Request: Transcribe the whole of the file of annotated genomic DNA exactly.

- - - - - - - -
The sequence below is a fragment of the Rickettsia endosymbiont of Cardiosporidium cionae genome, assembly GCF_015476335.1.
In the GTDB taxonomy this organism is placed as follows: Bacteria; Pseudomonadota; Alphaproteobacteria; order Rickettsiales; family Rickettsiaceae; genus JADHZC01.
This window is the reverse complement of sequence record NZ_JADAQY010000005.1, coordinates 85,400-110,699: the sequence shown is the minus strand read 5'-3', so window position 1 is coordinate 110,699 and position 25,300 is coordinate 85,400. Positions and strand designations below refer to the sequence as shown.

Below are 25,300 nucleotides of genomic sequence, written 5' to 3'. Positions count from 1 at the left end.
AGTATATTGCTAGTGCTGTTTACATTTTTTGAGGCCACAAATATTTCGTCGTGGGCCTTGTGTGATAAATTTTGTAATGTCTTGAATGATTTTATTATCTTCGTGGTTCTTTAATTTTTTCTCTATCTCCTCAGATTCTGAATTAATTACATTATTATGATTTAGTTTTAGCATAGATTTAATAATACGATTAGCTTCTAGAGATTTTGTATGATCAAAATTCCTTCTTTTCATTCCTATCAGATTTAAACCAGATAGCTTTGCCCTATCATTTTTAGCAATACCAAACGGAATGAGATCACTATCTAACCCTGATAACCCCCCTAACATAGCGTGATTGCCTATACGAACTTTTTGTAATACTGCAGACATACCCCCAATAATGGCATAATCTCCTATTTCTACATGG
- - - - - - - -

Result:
The sequence below is a fragment of the Rickettsia endosymbiont of Cardiosporidium cionae genome, assembly GCF_015476335.1.
In the GTDB taxonomy this organism is placed as follows: Bacteria; Pseudomonadota; Alphaproteobacteria; order Rickettsiales; family Rickettsiaceae; genus JADHZC01.
This window is the reverse complement of sequence record NZ_JADAQY010000005.1, coordinates 85,400-110,699: the sequence shown is the minus strand read 5'-3', so window position 1 is coordinate 110,699 and position 25,300 is coordinate 85,400. Positions and strand designations below refer to the sequence as shown.

Below are 25,300 nucleotides of genomic sequence, written 5' to 3'. Positions count from 1 at the left end.
AGTATATTGCTAGTGCTGTTTACATTTTTTGAGGCCACAAATATTTCGTCGTGGGCCTTGTGTGATAAATTTTGTAATGTCTTGAATGATTTTATTATCTTCGTGGTTCTTTAATTTTTTCTCTATCTCCTCAGATTCTGAATTAATTACATTATTATGATTTAGTTTTAGCATAGATTTAATAATACGATTAGCTTCTAGAGATTTTGTATGATCAAAATTCCTTCTTTTCATTCCTATCAGATTTAAACCAGATAGCTTTGCCCTATCATTTTTAGCAATACCAAACGGAATGAGATCACTATCTAACCCTGATAACCCCCCTAACATAGCGTGATTGCCTATACGAACTTTTTGTAATACTGCAGACATACCCCCAATAATGGCATAATCTCCTATTTCTACATGG